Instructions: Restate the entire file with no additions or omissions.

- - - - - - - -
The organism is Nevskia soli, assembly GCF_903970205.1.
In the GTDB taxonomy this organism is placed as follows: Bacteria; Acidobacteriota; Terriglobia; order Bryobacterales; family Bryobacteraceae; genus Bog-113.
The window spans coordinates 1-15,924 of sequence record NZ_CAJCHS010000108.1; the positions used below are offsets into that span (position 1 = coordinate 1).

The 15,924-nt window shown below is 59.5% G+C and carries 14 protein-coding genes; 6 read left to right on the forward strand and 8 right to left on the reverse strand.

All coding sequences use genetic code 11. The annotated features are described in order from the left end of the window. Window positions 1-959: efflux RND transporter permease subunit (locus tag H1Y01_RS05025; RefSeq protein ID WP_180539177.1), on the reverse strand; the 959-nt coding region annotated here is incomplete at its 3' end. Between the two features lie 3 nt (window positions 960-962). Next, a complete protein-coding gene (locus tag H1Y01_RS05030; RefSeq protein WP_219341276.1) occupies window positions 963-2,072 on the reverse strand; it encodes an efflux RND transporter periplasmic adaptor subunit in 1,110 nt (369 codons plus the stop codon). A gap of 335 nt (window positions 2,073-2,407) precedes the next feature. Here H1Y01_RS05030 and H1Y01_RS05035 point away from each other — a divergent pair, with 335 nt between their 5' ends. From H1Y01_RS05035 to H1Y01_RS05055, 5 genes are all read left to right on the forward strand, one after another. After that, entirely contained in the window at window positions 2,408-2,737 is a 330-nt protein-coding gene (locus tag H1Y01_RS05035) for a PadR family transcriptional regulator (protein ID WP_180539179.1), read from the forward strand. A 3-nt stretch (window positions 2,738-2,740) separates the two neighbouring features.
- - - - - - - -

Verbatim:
The organism is Nevskia soli, assembly GCF_903970205.1.
In the GTDB taxonomy this organism is placed as follows: Bacteria; Acidobacteriota; Terriglobia; order Bryobacterales; family Bryobacteraceae; genus Bog-113.
The window spans coordinates 1-15,924 of sequence record NZ_CAJCHS010000108.1; the positions used below are offsets into that span (position 1 = coordinate 1).

The 15,924-nt window shown below is 59.5% G+C and carries 14 protein-coding genes; 6 read left to right on the forward strand and 8 right to left on the reverse strand.

All coding sequences use genetic code 11. The annotated features are described in order from the left end of the window. Window positions 1-959: efflux RND transporter permease subunit (locus tag H1Y01_RS05025; RefSeq protein ID WP_180539177.1), on the reverse strand; the 959-nt coding region annotated here is incomplete at its 3' end. Between the two features lie 3 nt (window positions 960-962). Next, a complete protein-coding gene (locus tag H1Y01_RS05030; RefSeq protein WP_219341276.1) occupies window positions 963-2,072 on the reverse strand; it encodes an efflux RND transporter periplasmic adaptor subunit in 1,110 nt (369 codons plus the stop codon). A gap of 335 nt (window positions 2,073-2,407) precedes the next feature. Here H1Y01_RS05030 and H1Y01_RS05035 point away from each other — a divergent pair, with 335 nt between their 5' ends. From H1Y01_RS05035 to H1Y01_RS05055, 5 genes are all read left to right on the forward strand, one after another. After that, entirely contained in the window at window positions 2,408-2,737 is a 330-nt protein-coding gene (locus tag H1Y01_RS05035) for a PadR family transcriptional regulator (protein ID WP_180539179.1), read from the forward strand. A 3-nt stretch (window positions 2,738-2,740) separates the two neighbouring features.